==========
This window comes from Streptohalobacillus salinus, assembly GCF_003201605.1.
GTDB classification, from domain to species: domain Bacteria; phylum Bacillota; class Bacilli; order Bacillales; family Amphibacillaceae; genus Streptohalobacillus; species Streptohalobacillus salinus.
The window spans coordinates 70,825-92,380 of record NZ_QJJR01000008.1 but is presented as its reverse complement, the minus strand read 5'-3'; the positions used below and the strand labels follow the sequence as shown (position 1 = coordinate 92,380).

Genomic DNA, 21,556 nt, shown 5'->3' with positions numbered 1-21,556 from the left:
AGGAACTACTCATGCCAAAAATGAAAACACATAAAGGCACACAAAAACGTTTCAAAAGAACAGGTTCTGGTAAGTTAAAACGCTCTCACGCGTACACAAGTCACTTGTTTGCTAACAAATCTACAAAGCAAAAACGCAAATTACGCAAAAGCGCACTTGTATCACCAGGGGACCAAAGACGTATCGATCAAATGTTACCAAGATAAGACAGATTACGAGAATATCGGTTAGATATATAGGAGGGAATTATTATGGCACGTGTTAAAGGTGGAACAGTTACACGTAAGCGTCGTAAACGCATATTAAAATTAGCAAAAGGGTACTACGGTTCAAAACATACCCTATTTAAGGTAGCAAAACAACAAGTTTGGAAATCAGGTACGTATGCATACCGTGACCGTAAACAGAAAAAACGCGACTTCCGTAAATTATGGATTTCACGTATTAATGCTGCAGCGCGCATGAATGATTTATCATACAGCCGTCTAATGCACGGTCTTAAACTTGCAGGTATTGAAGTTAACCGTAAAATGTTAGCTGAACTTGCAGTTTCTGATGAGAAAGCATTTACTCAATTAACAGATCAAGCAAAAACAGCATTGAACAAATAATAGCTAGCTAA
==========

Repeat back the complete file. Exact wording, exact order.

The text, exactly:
This window comes from Streptohalobacillus salinus, assembly GCF_003201605.1.
GTDB classification, from domain to species: domain Bacteria; phylum Bacillota; class Bacilli; order Bacillales; family Amphibacillaceae; genus Streptohalobacillus; species Streptohalobacillus salinus.
The window spans coordinates 70,825-92,380 of record NZ_QJJR01000008.1 but is presented as its reverse complement, the minus strand read 5'-3'; the positions used below and the strand labels follow the sequence as shown (position 1 = coordinate 92,380).

Genomic DNA, 21,556 nt, shown 5'->3' with positions numbered 1-21,556 from the left:
AGGAACTACTCATGCCAAAAATGAAAACACATAAAGGCACACAAAAACGTTTCAAAAGAACAGGTTCTGGTAAGTTAAAACGCTCTCACGCGTACACAAGTCACTTGTTTGCTAACAAATCTACAAAGCAAAAACGCAAATTACGCAAAAGCGCACTTGTATCACCAGGGGACCAAAGACGTATCGATCAAATGTTACCAAGATAAGACAGATTACGAGAATATCGGTTAGATATATAGGAGGGAATTATTATGGCACGTGTTAAAGGTGGAACAGTTACACGTAAGCGTCGTAAACGCATATTAAAATTAGCAAAAGGGTACTACGGTTCAAAACATACCCTATTTAAGGTAGCAAAACAACAAGTTTGGAAATCAGGTACGTATGCATACCGTGACCGTAAACAGAAAAAACGCGACTTCCGTAAATTATGGATTTCACGTATTAATGCTGCAGCGCGCATGAATGATTTATCATACAGCCGTCTAATGCACGGTCTTAAACTTGCAGGTATTGAAGTTAACCGTAAAATGTTAGCTGAACTTGCAGTTTCTGATGAGAAAGCATTTACTCAATTAACAGATCAAGCAAAAACAGCATTGAACAAATAATAGCTAGCTAA